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Foundations Set Up By The Rich Are Increasingly Using Charity Loophole

The flow of money from private foundations to donor-advised funds has jumped substantially in recent years, highlighting the increasing use of a controversial loophole in charitable law, a new audit shows.

Private foundations, which many wealthy people use to administer their philanthropy, gave $1.68 billion to a group of DAF sponsors in the most recent year studied by California Attorney General Rob Bonta’s office. That was 48% more than two years earlier.

The review looked at nearly five dozen sponsors of the funds based in or registered with the state, including commercial providers, community foundations and mission-based organizations. None was identified by name.

The data, expected to be published Thursday, are part of a wide-ranging review Bonta’s office undertook to better understand one of the fastest-growing parts of US philanthropy. In California, like many other states, regulation of charities falls to the attorney general.

DAFs allow donors to get an upfront tax break and then are used to administer grants. But because there’s no deadline for money to leave the funds, they’ve stoked concern that contributors are piling up money, getting tax benefits without actually helping working charities.

Assets in the accounts soared to nearly $160 billion in 2020, up 85% from four years earlier, according to the National Philanthropic Trust.

The wealthy have also been using DAFs to get around a law Congress passed five decades ago to keep philanthropists accountable. Private foundations are generally required to put 5% of their assets toward charitable purposes each year and publicly report their grants. But, because DAF sponsors are technically charities, some foundations are making distributions to the accounts to meet payout requirements. And, once the money’s there, it’s often impossible to track whether or where it’s being given.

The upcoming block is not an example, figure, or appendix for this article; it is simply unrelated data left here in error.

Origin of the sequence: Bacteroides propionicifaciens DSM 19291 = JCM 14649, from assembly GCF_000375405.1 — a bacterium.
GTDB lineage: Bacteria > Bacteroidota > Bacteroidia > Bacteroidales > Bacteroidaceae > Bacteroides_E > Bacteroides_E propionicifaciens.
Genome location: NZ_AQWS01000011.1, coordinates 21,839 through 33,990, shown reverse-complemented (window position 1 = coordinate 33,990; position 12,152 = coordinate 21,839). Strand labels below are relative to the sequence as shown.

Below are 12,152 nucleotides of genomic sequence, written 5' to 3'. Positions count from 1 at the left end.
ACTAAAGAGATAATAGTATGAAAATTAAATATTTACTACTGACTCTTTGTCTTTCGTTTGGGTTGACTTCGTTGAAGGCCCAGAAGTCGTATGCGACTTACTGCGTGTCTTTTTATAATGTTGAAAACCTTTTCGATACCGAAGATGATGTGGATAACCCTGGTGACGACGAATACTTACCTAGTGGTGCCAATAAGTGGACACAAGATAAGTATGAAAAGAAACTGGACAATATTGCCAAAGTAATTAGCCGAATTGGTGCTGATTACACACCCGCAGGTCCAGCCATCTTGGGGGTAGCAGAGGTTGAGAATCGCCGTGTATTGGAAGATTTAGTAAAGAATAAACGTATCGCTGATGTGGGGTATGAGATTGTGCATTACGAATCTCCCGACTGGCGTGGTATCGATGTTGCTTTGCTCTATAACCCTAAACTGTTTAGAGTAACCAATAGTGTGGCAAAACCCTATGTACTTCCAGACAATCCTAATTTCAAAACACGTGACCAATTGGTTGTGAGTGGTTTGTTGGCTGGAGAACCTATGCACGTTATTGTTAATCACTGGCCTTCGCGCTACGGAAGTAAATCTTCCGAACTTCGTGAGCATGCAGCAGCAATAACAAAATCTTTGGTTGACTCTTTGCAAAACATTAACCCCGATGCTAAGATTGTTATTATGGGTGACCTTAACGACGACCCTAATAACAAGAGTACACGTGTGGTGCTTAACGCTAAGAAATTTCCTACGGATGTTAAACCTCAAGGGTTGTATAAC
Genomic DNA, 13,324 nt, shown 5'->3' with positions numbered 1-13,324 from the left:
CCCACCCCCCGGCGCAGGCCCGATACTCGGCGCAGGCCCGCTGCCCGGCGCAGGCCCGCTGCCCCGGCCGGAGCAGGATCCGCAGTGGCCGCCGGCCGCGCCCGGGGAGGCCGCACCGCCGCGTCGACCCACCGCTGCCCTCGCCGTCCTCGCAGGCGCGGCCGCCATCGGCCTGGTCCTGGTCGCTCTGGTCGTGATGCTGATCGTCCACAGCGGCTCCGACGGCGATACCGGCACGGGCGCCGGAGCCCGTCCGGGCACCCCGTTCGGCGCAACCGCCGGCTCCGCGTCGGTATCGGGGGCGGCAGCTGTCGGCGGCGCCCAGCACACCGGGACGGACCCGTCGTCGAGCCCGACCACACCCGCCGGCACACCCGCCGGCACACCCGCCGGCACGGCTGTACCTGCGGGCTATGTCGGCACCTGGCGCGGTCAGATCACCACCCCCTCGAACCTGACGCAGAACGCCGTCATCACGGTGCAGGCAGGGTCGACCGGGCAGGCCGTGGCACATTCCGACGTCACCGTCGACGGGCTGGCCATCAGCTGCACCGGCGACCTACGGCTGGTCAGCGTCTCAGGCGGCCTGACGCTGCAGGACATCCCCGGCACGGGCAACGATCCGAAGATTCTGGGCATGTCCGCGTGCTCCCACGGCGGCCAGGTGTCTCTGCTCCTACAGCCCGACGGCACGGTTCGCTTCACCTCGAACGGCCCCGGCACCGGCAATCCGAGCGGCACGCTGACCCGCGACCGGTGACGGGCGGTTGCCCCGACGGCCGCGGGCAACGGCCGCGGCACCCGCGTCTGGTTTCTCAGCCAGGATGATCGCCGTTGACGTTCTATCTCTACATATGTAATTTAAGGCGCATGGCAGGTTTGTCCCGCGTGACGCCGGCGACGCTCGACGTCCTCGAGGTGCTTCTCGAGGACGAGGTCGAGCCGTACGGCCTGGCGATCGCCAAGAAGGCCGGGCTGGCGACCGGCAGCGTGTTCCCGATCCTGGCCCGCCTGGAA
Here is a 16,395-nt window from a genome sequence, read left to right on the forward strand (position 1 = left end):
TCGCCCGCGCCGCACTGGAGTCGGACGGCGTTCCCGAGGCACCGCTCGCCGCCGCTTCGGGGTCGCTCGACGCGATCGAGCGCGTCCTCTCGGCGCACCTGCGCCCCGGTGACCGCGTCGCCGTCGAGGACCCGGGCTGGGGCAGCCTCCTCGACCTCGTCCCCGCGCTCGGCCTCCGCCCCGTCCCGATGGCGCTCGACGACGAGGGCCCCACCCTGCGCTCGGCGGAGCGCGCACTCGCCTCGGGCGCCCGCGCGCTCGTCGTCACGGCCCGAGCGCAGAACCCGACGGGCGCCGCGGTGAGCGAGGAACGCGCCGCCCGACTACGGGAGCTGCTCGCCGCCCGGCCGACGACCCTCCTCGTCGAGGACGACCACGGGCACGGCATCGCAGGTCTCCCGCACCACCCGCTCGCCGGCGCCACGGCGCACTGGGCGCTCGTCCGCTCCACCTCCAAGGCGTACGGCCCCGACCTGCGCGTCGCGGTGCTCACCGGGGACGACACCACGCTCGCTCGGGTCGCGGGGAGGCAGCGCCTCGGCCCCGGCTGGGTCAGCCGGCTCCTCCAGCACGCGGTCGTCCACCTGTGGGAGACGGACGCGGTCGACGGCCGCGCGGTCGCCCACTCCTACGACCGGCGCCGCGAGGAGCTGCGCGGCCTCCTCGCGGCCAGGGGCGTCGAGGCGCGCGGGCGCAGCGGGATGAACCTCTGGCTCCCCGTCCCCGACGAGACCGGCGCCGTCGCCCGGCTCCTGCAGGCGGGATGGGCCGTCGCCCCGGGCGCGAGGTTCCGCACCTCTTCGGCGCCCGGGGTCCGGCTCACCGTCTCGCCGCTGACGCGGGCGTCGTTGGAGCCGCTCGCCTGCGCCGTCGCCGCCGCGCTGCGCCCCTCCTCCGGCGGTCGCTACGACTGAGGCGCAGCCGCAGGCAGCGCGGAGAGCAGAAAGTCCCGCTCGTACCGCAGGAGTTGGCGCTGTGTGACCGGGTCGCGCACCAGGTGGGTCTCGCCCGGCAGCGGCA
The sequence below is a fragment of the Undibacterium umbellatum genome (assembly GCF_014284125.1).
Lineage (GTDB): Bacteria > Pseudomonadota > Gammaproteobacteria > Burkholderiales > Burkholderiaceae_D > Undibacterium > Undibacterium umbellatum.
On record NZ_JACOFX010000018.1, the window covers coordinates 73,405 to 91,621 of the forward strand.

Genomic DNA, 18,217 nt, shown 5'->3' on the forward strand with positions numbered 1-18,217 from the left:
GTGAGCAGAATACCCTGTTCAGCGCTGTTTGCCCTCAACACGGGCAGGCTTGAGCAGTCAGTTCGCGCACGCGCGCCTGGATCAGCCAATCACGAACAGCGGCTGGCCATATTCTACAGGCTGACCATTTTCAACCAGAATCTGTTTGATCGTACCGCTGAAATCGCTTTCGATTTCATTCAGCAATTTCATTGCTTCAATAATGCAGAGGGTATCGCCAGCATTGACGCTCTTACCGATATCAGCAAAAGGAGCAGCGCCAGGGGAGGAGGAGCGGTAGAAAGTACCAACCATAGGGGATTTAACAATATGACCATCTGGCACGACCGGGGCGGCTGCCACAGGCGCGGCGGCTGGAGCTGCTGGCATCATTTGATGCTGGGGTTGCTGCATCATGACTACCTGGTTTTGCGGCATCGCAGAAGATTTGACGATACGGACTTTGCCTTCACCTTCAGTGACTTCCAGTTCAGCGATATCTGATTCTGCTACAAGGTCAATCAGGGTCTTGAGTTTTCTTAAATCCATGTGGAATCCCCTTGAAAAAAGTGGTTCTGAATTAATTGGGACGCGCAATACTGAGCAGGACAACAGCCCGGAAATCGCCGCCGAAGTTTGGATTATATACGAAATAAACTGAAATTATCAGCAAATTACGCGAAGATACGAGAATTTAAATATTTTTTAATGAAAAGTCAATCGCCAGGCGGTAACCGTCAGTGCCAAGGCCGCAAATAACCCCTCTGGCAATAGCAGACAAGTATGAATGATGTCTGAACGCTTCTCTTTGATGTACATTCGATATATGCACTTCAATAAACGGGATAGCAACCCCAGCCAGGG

“DAFs are receiving significant funding from private foundations, which defeats the transparency and distribution requirements imposed on these foundations,” Bonta said in an emailed statement. “It is disappointing to see millionaires exploit loopholes to get immediate tax breaks while the benefits from their donations may not be seen for many years.”

A Bloomberg News investigation published this month found more than $4 billion of transfers from private foundations to commercial DAF sponsors, including nonprofits set up by Fidelity, Schwab and Vanguard. That tally was based on more than 360,000 annual filings private foundations submitted to the Internal Revenue Service since 2016.

The California AG’s analysis, by comparison, relies on data the regulator got from DAF sponsors themselves, providing a fresh insight into where their donations come from and how they operate. About 5% of contributions to DAFs came from private foundations during the years studied for each sponsor, which included tax periods starting as early as July 2016 and ending as late as December 2020.

The review also showed that administrative fees the sponsors charged surged about 40% during the three years to $267 million as assets under management climbed, underscoring one of the DAF industry’s main sources of revenue. Such fees tended to be higher at community foundations than commercial outfits, the review found.

DAF proponents have long argued that donors pay out money from the funds faster than private foundations do. While the California regulator found high rates of grantmaking among the sponsors, some of these distributions are to other DAFs rather than working charities.

Such DAF-to-DAF giving nearly quadrupled to $1.74 billion for commercial providers of the accounts between the first and third year studied. These distributions represented one out of every 10 dollars given away during the three years. 

This article was provided by Bloomberg News.


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